Workshop Build-Along — Sopwith Camel Part 13 — Wings are the Thing!

Aug 13, 2014 No Comments by

Now that the Camel can sit up on its own articulated landing gear, it’s time to clean off the bench and start gluing ribs to spars.

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With all my wings, I start by pinning the spar to the board and then I use a couple of the ribs to space the trailing edges and sub-spars. The trailing edge here is 3/32 inch x 2 inch balsa sheet on the bottom side only.

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This assembly took about 20 minutes. All the ribs are made from 1/8 inch lite-ply material. Notice the 1/8 x 1/2 inch balsa top TE on top of the bottom TE sheeting. The root rib is 1/4 inch balsa and has a doubler for the blind nut attachment point.

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Speed savings here is using 3/8 inch birch dowel for LE. Also there are half ribs in front of the main spars.

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The four inner root ribs are solid and have holes for the wing joiner tube and aluminum wing tube.

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There is also an alignment pin just forward of the main spar.

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Here the socket and wing tube are test fitted into place. The angle provides the proper 4 inches of dihedral for the bottom wings when plugged into the fuselage socket tube. The root rib is angles and is square to the socket tube.

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As usual, the ailerons are built in place in the wing and will be later cut free and hinged.

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All the aileron tubes glued into place.

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Here the wing tip parts are starting to take shape. The tips will have a center later of lite-ply and then 1/8 inch top and bottom balsa layers all glued together.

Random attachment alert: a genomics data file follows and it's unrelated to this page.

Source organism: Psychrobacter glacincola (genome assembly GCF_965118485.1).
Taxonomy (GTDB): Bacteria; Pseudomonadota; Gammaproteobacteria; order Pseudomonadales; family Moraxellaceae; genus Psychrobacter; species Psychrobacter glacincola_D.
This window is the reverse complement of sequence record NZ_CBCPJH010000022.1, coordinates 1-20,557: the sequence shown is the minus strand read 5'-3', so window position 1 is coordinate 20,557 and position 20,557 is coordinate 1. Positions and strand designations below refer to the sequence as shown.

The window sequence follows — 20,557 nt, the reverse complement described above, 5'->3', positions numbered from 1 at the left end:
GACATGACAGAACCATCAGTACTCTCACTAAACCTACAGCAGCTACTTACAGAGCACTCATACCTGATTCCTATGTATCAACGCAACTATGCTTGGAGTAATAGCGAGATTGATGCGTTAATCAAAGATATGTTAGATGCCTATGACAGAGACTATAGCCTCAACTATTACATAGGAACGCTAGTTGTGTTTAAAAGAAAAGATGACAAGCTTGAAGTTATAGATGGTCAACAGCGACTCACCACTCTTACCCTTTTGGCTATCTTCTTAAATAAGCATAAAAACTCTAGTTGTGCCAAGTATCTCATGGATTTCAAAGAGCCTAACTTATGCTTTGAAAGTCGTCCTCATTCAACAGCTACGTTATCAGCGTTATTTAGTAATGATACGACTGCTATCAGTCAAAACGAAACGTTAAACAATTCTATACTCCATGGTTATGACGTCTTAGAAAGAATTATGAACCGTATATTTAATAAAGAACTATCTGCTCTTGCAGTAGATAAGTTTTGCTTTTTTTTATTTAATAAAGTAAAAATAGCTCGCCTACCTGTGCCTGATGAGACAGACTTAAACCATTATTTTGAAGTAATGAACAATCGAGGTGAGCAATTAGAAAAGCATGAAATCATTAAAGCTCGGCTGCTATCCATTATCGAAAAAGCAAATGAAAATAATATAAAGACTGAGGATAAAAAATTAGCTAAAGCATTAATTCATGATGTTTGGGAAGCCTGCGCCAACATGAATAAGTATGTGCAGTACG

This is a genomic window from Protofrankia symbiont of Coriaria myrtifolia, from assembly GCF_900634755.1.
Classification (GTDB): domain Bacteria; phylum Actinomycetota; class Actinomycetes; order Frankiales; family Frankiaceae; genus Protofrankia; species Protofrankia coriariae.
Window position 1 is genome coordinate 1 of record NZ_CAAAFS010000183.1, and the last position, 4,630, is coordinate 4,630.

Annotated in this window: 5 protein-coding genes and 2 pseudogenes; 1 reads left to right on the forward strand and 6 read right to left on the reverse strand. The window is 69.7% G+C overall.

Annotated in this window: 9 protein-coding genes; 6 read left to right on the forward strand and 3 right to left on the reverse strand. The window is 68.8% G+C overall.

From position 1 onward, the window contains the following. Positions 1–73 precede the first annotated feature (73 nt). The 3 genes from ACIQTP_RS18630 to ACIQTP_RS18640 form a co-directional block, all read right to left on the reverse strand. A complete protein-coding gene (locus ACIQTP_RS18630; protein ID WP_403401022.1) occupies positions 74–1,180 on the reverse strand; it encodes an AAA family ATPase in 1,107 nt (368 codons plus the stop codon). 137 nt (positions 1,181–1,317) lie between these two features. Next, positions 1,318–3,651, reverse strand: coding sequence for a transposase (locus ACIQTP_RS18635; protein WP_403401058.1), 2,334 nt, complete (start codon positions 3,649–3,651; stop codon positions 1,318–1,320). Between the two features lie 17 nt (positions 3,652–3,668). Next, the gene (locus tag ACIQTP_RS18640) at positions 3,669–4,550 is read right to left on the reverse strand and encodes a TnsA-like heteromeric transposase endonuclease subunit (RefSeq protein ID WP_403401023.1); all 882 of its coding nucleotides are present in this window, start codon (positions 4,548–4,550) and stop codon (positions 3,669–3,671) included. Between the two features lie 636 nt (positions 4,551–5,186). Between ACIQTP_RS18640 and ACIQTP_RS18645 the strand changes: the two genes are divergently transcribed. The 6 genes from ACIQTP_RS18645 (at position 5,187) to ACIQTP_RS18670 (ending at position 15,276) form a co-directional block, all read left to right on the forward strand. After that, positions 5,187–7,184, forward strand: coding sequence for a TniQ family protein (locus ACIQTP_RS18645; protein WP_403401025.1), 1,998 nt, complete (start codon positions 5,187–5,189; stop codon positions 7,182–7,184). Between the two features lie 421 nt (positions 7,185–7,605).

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With a little sanding and work with a razor plane, the wingtip bow blends nicely into the TE.

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At the main spar I used wedges of 3/8 inch balsa to fair in the bows to the last tip rib.

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The trailing edge sheeting also must blend into the tip bows. Some filler here and there will make it nice and smooth for a neat covering job.

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Underside of the wing shows the aileron hinge line. The leading edge of the aileron will be shaped to a taper so it can be top-hinged later on.

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I raised the aileron hinge line a little more than scale to keep it in a straighter line. Also this helps form an under-camber shape in the tip bows.

 

Camel low wing

Here’s the Camel with both lower wings attached! Looks sort of sporty! Next we’ll tackle the cabane struts and the top wing. Stay tuned!

 

To see the previous installment (part 12) click the link: http://www.modelairplanenews.com/blog/2014/08/12/workshop-build-along-sopwith-camel-articulated-axle-assembly/

 

Featured News, Gerry Yarrish, Scale

About the author

Senior Technical Editor About Me: I have a lifelong passion for all things scale, and I love to design, build and fly scale RC airplanes. With 20 plus years as part of the Air Age family of magazines, I love producing Model Airplane News and Electric Flight.
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